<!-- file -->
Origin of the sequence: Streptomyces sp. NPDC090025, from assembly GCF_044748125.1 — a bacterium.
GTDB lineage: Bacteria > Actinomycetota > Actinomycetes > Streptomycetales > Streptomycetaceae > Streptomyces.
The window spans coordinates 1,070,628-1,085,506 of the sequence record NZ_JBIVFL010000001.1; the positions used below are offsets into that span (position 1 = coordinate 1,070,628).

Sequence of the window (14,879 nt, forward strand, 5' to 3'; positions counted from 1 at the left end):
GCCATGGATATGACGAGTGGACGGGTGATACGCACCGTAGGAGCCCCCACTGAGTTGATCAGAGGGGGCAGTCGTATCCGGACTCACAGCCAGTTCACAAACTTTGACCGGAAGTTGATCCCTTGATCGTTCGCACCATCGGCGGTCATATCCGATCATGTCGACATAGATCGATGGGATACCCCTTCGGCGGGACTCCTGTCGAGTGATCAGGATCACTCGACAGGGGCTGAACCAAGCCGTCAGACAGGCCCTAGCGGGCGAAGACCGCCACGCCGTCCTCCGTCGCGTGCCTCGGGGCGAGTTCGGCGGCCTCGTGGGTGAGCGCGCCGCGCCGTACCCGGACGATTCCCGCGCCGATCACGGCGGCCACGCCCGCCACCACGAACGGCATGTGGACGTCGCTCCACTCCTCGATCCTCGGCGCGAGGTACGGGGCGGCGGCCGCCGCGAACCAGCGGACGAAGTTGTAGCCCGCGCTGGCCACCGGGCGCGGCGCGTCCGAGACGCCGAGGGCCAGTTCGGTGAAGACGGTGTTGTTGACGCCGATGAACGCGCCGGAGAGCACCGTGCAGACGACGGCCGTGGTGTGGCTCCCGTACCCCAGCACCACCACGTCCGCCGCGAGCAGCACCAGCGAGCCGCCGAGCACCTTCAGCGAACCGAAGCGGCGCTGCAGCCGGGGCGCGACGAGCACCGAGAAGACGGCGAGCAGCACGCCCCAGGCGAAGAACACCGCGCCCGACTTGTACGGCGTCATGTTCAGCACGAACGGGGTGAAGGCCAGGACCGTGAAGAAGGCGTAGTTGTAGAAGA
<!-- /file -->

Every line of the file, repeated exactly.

Origin of the sequence: Streptomyces sp. NPDC090025, from assembly GCF_044748125.1 — a bacterium.
GTDB lineage: Bacteria > Actinomycetota > Actinomycetes > Streptomycetales > Streptomycetaceae > Streptomyces.
The window spans coordinates 1,070,628-1,085,506 of the sequence record NZ_JBIVFL010000001.1; the positions used below are offsets into that span (position 1 = coordinate 1,070,628).

Sequence of the window (14,879 nt, forward strand, 5' to 3'; positions counted from 1 at the left end):
GCCATGGATATGACGAGTGGACGGGTGATACGCACCGTAGGAGCCCCCACTGAGTTGATCAGAGGGGGCAGTCGTATCCGGACTCACAGCCAGTTCACAAACTTTGACCGGAAGTTGATCCCTTGATCGTTCGCACCATCGGCGGTCATATCCGATCATGTCGACATAGATCGATGGGATACCCCTTCGGCGGGACTCCTGTCGAGTGATCAGGATCACTCGACAGGGGCTGAACCAAGCCGTCAGACAGGCCCTAGCGGGCGAAGACCGCCACGCCGTCCTCCGTCGCGTGCCTCGGGGCGAGTTCGGCGGCCTCGTGGGTGAGCGCGCCGCGCCGTACCCGGACGATTCCCGCGCCGATCACGGCGGCCACGCCCGCCACCACGAACGGCATGTGGACGTCGCTCCACTCCTCGATCCTCGGCGCGAGGTACGGGGCGGCGGCCGCCGCGAACCAGCGGACGAAGTTGTAGCCCGCGCTGGCCACCGGGCGCGGCGCGTCCGAGACGCCGAGGGCCAGTTCGGTGAAGACGGTGTTGTTGACGCCGATGAACGCGCCGGAGAGCACCGTGCAGACGACGGCCGTGGTGTGGCTCCCGTACCCCAGCACCACCACGTCCGCCGCGAGCAGCACCAGCGAGCCGCCGAGCACCTTCAGCGAACCGAAGCGGCGCTGCAGCCGGGGCGCGACGAGCACCGAGAAGACGGCGAGCAGCACGCCCCAGGCGAAGAACACCGCGCCCGACTTGTACGGCGTCATGTTCAGCACGAACGGGGTGAAGGCCAGGACCGTGAAGAAGGCGTAGTTGTAGAAGA